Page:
(Correspondence) MAID, social determinants and the slippery slope

Tom Koch

Journal of Medical Ethics
Journal of Medical Ethics

Rapid Response: extract
Jocelyn Downie and Udo Schuklenk conclude, first, that the Canadian experience denies the existence of a ‘slippery slope’ expanding medical termination from a limited to a broader medical constituency. Second, they argue a failure to provide social constituents of health and support is a significant factor in the increased requests for ‘medical aide in dying.’ (1) It is hard to credit their conclusions on either point. . . .

. . . As a Canadian long engaged in this debate–legal and social–as well as in the care of those with chronic conditions I thus find their arguments incomplete and their conclusions inaccurate. . .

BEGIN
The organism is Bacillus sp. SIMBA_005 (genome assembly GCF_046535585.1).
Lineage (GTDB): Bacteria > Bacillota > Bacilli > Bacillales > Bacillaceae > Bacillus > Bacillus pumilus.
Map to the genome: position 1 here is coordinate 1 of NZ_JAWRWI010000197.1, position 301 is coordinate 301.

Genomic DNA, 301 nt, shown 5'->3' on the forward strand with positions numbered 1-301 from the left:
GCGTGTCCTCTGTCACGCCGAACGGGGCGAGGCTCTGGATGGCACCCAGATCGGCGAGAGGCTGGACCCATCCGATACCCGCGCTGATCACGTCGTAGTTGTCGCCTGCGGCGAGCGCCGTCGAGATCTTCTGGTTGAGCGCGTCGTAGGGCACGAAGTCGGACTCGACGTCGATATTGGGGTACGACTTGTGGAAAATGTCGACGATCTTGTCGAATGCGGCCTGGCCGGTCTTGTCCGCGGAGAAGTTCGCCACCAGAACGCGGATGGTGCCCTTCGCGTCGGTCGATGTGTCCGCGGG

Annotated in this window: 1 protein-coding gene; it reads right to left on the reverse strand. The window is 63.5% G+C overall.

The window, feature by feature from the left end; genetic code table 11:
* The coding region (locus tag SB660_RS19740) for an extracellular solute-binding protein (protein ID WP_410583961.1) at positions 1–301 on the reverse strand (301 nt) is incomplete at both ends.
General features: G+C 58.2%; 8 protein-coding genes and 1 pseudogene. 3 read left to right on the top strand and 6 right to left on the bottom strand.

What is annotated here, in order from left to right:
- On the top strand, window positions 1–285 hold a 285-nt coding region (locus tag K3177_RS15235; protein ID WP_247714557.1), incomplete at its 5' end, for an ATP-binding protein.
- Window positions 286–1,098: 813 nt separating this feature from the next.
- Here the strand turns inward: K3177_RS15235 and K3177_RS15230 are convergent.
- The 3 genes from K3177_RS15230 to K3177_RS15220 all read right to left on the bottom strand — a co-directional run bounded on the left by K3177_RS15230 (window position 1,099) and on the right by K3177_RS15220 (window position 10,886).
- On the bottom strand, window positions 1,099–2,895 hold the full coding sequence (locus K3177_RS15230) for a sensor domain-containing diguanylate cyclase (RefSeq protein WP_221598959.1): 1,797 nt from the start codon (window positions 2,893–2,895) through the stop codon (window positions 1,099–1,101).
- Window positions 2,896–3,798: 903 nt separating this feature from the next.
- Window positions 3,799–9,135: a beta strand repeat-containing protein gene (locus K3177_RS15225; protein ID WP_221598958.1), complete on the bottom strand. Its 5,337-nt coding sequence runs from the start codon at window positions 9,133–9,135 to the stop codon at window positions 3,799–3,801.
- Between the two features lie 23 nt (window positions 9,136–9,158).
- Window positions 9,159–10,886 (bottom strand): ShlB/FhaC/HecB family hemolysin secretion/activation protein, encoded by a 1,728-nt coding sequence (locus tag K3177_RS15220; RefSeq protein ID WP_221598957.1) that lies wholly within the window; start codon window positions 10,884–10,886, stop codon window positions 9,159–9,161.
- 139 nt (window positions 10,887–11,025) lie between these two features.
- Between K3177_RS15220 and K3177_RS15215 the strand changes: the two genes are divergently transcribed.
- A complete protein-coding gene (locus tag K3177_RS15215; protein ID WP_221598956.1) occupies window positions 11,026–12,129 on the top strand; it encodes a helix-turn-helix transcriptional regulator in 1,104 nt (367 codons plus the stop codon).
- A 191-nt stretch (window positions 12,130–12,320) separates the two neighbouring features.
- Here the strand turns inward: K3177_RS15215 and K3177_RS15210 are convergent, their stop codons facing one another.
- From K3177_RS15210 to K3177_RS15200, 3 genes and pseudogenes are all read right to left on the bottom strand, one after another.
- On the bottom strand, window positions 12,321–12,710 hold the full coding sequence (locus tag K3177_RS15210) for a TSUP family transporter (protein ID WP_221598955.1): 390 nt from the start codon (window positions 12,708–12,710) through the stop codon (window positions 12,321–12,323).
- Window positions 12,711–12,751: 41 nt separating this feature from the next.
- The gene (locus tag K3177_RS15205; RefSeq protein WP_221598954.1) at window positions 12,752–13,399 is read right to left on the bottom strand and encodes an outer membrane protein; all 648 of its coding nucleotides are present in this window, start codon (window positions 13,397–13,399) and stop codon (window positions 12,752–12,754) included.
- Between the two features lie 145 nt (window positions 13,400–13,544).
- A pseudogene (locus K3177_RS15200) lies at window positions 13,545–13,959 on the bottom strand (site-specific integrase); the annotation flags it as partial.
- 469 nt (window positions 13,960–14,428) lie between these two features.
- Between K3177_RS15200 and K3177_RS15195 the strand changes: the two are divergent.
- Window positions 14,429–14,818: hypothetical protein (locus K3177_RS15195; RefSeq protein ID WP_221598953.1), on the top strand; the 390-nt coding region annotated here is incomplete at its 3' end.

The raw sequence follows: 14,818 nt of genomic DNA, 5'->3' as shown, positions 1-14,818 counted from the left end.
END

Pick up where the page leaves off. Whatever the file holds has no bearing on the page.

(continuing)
Koch T. (Rapid Response) MAID, social determinants and the slippery slope. J Med Ethics. 2021 Aug 04;47(10).

The law and physician-assisted dying

Tom Koch

Canadian Medical Association Journal, CMAJ
Canadian Medical Association Journal

For most Canadians, the arguments that began on Oct. 14, 2014, at the Supreme Court in Ottawa are about medical aid in dying. But what is really at stake in Carter et al v Attorney General of Canada et al is Canadian law itself, the meaning of its guarantees, promises and injunctions.

Koch T. The law and physician-assisted dying. Can Med Assoc J. 2014 Nov 18;186(17):1336.